Saturday, January 29, 2011

Letter 4: A census, a funeral, a graduation and a Coronation


June 15, 1911,


Dear Norman,


Right now, Edith is at the Skinner’s playing cards. Flora is looking over her lessons, so I thought I would write to my best fellow.

Edith and the Skinners had a delightful return trip from the city, no breaks or stops and arrived home at 7 o’clock safe and very hungry. We had every one come in for a cup of tea and I had just baked bread so they thought that was fine.

Flora will finish her exams tomorrow. She has kept well. The weather has been cool, so that made it pleasant.


Well, the Census man was around. I gave him your age as 60. Was I right? You know I always save a few years for myself. He did not take Herb’s or Marion’s names. So that is over.

Edith had Lulu Stevens sewing for a few days, so I got her to do same for me. I had my muslin dress made also one from the print you bought me. And my white skirt. So we won’t be sewing all summer as we used to do.


Kenneth got your letters. Big Kenneth said he thought you were taking Laurier’s place while he was away at the Coronation.

He told me to tell you he said so.


Happy to hear McKechnie the Scotchman Supervisor is all right. He will be because he is Canadian. If he is a Liberal and a Mason he will be better! Is the handcar safe? It will be easier than the walking.

Uncle Dan says you are all right on the railroad. He was often out in the woods, he says. Still I think 63 miles a long distance. Is it all woods from Cochran? Will the work last long there?

I am sorry you are having such a hard time with flies. Well, their season soon will be past.


Old Mr. Hill died yesterday at 5.pm, the 14th. Funeral Saturday, the 17th. Masonic. I went up for a while this evening.


Dr. Moffat’s loss is the talk of the town. Dr. Skinner said he has heard they will not be able to pay him for than 15 cents on the dollar.

I hope you have already received my letter with Herb’s enclosed.

As you can see by Herb’s letter, he feels lonesome to think of you being so far away, but if we all keep well, we will all be together for the summer months.

We will manage everything here all right until then. Only it does seem ages since you left. We have not got used to staying alone.


Christina Watters went into Montreal to May’s (daughter's) graduation from Macdonald Teacher's College, which is today. Dr. Henry is coming up from Boston if he can get away.


I have mailed you your check book. Take good care of yourself. I will write again soon.

With much Love,
Margaret.

Ps.Charlie Moore came up and told me he could not do the lawn, so I will have to look for someone else tomorrow.

Marion Nicholson never did get enumerated for this 1911 Census. How do I know? Grace Cross lives in Montreal at 5 Tower, with her mom. They are former Richmondites. A Mrs. Ellis owns the house next door and takes in boarders because that's where Marion lives during the school year. Only 2 boarders are listed at that address, a nurse-in-training and a stenographer.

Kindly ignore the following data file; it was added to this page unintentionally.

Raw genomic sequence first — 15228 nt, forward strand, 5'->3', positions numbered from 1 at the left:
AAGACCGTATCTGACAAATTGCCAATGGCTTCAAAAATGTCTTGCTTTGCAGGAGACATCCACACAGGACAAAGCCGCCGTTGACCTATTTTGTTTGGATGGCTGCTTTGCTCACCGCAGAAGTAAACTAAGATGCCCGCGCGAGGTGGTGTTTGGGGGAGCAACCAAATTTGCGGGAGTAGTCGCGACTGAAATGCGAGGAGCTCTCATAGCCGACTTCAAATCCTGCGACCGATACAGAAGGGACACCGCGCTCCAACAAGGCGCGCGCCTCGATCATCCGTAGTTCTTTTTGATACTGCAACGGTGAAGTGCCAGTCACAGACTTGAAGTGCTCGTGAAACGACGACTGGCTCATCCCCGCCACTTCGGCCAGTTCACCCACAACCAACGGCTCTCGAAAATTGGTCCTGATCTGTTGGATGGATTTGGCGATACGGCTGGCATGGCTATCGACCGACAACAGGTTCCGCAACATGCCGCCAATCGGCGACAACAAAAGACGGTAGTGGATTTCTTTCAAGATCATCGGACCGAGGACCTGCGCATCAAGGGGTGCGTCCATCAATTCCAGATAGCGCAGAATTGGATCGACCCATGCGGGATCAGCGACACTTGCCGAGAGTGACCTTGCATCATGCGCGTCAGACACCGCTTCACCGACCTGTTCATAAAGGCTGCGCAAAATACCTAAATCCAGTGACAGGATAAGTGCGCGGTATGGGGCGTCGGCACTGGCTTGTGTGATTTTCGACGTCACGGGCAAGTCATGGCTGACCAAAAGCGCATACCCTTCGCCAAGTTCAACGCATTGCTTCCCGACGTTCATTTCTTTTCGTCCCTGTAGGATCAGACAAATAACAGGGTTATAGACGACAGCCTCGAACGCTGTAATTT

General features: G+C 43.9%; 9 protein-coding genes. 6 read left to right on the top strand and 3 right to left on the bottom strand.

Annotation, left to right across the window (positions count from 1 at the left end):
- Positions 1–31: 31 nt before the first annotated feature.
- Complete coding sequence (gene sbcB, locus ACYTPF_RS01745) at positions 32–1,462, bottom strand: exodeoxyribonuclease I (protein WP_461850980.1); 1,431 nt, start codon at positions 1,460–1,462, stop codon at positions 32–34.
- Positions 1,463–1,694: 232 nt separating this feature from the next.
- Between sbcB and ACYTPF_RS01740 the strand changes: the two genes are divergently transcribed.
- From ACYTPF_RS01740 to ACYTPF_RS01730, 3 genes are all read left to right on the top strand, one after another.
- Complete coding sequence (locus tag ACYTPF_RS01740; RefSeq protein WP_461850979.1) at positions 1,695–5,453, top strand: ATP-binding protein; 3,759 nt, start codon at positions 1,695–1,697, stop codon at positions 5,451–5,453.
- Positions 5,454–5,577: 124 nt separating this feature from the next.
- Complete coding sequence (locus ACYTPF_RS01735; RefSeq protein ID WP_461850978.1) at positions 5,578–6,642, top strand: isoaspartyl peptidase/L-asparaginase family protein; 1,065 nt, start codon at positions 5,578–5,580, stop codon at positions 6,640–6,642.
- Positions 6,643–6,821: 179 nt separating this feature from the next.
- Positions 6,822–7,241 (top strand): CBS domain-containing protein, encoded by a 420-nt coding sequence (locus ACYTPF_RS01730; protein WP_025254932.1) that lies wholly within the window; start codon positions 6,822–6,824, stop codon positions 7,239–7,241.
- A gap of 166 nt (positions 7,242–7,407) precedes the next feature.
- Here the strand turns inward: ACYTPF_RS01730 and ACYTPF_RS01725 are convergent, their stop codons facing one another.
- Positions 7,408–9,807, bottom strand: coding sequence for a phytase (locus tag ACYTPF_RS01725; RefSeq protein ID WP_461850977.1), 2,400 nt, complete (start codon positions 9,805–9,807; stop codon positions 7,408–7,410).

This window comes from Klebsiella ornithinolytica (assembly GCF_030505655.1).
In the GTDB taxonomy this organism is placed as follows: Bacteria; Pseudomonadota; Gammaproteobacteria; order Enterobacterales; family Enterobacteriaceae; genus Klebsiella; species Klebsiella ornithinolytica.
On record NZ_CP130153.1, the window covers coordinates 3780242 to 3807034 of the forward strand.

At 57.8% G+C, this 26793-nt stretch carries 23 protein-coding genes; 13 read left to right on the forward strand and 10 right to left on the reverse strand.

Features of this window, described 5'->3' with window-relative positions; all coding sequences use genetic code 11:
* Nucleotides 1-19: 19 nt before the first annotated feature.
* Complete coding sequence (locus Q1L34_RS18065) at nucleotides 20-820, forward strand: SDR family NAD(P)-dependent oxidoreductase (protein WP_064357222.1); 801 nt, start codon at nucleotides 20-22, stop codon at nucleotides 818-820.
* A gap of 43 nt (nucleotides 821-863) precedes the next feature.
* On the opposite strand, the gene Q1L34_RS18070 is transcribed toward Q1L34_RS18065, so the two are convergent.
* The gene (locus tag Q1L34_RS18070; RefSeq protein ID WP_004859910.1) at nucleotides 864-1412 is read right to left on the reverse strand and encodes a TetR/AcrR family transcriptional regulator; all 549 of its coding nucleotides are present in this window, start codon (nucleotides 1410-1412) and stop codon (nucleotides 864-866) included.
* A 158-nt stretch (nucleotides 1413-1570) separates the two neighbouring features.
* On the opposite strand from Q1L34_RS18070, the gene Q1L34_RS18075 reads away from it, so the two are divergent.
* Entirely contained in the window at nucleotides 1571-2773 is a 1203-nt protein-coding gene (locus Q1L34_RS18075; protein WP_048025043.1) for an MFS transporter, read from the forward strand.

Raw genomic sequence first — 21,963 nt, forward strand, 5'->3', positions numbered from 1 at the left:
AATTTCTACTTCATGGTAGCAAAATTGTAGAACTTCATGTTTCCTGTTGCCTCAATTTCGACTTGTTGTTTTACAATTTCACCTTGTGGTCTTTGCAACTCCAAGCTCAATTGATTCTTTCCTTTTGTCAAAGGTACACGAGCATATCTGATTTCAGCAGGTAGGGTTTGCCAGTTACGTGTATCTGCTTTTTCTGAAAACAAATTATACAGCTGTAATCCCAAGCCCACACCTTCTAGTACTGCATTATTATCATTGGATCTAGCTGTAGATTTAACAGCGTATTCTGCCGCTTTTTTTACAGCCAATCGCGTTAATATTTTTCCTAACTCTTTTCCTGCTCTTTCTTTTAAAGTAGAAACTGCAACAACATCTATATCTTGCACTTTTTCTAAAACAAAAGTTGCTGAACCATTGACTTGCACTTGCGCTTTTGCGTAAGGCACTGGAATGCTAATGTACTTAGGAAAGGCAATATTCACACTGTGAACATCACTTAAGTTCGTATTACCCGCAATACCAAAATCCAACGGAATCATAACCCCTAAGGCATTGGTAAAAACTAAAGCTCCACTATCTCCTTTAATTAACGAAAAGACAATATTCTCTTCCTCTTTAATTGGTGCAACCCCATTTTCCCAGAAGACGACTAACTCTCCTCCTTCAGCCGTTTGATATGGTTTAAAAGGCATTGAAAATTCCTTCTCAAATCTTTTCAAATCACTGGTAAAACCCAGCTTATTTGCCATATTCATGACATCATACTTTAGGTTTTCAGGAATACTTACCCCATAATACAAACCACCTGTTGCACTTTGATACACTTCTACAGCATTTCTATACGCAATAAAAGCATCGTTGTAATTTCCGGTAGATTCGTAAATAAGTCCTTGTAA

Census Page for Nicholsons. The Skinners are Frank and Ruby, son Floyd.


May Watters, Norman and Margaret's niece, is graduating from Macdonald Teachers College.

According to the Census Records, her family lived in Kingsbury in 1911. (The Census has them as Waters!) May stayed with the Margaret and Flora 1908-1910, likely to attend St. Francis.

She is the same age as Flora but one year ahead at school. Henry is her older brother (born 1880) and, from all accounts an exemplary young man, indeed, everything Herbert Nicholson is not. Henry is hard-working, kind, generous and devoted to kin. In the summer of 1909, he takes his dad on a visit to the homeland. Norman remarked on it in a letter. "Dr. Henry and his father are sailing by this time. When they get back you will get a whole new set of stories when he calls. It's nice of Henry to take his father on that trip. Every boy is not so thoughtful. Some if they have the means would prefer to go alone or with friends "

May and Flora visit him in 1908 (and ride in his Stanley Steamer to the Wellesley Campus)and Edith and Marion visit him in 1912 and are taken to Norumbega Park. Henry is unmarried and lives with his sister Christina, who is a few years older than May. But his clapboard Colonial house on Commonwealth Avenue is equipped with all the latest gadgets, Flora says.

"Big Kenneth"... These Scots tended to rotate but a few names, Malcolm, Norman, Kenneth, John.. so they needed ways to distinguish one from the other.

Isabel McCoy is the daughter of family friends in Montreal. They live on Hutchison and in the 1911 Census Isabel is listed as 'professeur' earning 700. a year. Marion earns 650. in 1912. May, if she gets a job on the Montreal Board, can expect to earn 550. to start. Were she a male graduate, she would earn 800. to start.

The pencil has faded on the 1911 Census form, but Norman puts his salary at 1,200. That's 100 a month. Unfortunately, it gets halved in 1912.

Margaret is worried for Norman. She senses railroad work is dangerous, and it is. A highly publicized book has just come out to that effect. And then there's the mud and the blackflies and extreme heat and the extreme cold. But it's the loneliness and boredom that gets to Norman the most. At 60, he is too old to play on the Residency hockey team. As a Presbyterian who has signed a temperance pledge he does not drink or gamble.

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